It’s easy, so easy, to hurt people. It’s easy to see vulnerability itself as a threat to be overcome. The hard truth is that genuine security—the kind that doesn’t lead to wide-eyed, ever-increasing paranoia—requires the courage to remain open to our own vulnerability. When that courage fails us, we inevitably start adding bullets to the cartridges we’re rolling.
Nine days after Tamerlan Tsarnaev was killed and his brother Dzhokhar arrested, I signed up for a 5K race in downtown Austin. I saw it as a small act of defiance, against terrorism and my pathetic VO2 max. This is how badly you’ve failed at frightening me, I thought as I registered. I’m putting myself in harm’s way for this race, and I can barely run an eight-minute mile.
A few minutes before the start, I trotted up a nearby hill to look out over the assembled crowd. Just as there had been in Boston, there were kids and parents and dogs, volunteers handing out water, police officers, and—a uniquely Austin touch—some poor drudge dressed in costume as the mascot of the restaurant sponsoring the event: A relentlessly cheerful, anthropomorphic sandwich. The street was crowded with runners and spectators, and almost everyone was carrying some kind of bag—a fanny pack, or a packet from the registration table holding their T-shirt and race bib. There could have been dozens of pressure cookers hidden in the baby strollers that dotted the pavement, or in the trashcans all around. The sandwich alone, I estimated, could have been hiding twenty pounds of black powder and shrapnel under his foam rubber bun.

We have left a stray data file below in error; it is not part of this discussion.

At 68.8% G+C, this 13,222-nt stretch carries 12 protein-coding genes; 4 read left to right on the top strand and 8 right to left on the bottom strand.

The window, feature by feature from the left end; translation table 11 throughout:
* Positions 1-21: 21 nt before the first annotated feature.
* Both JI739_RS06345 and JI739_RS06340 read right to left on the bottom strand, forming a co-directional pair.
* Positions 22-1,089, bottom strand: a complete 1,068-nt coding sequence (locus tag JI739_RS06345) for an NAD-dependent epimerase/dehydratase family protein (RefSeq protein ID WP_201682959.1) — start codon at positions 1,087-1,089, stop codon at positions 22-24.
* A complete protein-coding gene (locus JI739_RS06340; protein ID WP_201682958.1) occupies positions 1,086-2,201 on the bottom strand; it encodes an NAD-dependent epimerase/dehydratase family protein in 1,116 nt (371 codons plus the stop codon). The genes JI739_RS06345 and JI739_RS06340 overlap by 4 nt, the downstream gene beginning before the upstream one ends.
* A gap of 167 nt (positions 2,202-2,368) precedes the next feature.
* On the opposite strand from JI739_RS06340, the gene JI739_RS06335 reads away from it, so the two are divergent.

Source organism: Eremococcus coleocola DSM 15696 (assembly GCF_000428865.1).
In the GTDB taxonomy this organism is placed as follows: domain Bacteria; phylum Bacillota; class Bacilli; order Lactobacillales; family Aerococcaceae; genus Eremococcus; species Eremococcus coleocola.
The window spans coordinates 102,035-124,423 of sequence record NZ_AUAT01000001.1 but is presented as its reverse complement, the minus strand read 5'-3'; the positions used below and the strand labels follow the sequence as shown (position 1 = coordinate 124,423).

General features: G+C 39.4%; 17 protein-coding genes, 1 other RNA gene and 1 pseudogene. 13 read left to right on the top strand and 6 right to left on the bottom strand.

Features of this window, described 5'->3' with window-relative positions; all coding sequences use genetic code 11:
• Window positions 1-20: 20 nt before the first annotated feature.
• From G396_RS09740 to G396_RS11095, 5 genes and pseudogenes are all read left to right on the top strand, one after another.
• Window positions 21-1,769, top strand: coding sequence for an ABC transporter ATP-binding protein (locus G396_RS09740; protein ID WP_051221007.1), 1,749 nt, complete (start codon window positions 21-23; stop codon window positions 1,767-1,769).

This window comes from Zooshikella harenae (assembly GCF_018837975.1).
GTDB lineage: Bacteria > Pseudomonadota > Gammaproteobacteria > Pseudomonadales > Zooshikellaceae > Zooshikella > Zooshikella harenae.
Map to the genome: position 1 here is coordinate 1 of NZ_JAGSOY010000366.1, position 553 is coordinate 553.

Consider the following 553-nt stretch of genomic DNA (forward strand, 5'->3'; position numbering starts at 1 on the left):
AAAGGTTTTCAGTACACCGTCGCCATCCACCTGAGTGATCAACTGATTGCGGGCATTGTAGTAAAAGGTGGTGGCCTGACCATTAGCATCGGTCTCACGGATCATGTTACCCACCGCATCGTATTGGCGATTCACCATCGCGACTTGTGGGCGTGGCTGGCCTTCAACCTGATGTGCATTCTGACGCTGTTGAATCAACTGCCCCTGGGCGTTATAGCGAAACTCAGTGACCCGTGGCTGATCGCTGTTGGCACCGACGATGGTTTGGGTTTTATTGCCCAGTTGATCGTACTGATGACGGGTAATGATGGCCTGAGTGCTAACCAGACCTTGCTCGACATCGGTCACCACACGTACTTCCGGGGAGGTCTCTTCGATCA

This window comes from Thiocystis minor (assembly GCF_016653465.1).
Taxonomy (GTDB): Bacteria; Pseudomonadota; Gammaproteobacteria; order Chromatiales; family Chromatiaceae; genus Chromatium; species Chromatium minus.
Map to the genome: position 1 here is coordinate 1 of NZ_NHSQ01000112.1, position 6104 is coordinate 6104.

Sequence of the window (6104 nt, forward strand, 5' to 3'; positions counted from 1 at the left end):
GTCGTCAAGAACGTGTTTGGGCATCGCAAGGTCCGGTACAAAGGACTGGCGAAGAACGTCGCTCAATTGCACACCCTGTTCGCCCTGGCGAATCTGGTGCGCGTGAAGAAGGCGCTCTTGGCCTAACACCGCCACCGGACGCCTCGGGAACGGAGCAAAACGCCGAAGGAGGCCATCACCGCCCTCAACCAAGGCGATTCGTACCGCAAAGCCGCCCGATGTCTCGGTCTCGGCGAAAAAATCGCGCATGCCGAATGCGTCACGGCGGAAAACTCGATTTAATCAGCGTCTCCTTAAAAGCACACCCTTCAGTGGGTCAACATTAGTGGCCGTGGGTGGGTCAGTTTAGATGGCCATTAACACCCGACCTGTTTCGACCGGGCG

I looked down on all those people and thought about Boylston Street, and to be honest, I felt a little queasy. But for once I felt no urge to fight the feeling. The destruction in Boston led me to understand something that is much harder to see from behind a desk. I would be ashamed to be invulnerable, I realized.
Because whatever compassion we possess springs from our vulnerability. And as much as I value my life, I value compassion more. How awful, I thought, if I were to look at all those people, and take satisfaction in the knowledge that they could not touch me in any vital way. You might as well be dead, really; or trapped in a concrete cell you can’t ever escape.
Tamerlan Tsarnaev—a boxer, a tough guy, a terrorist—is dead. His hapless little brother Dzhokhar will no doubt spend what’s left of his life in a concrete cell. They could not reconcile their vulnerability and their power. And their fate is a mournful reminder of how important that balance is for each of us.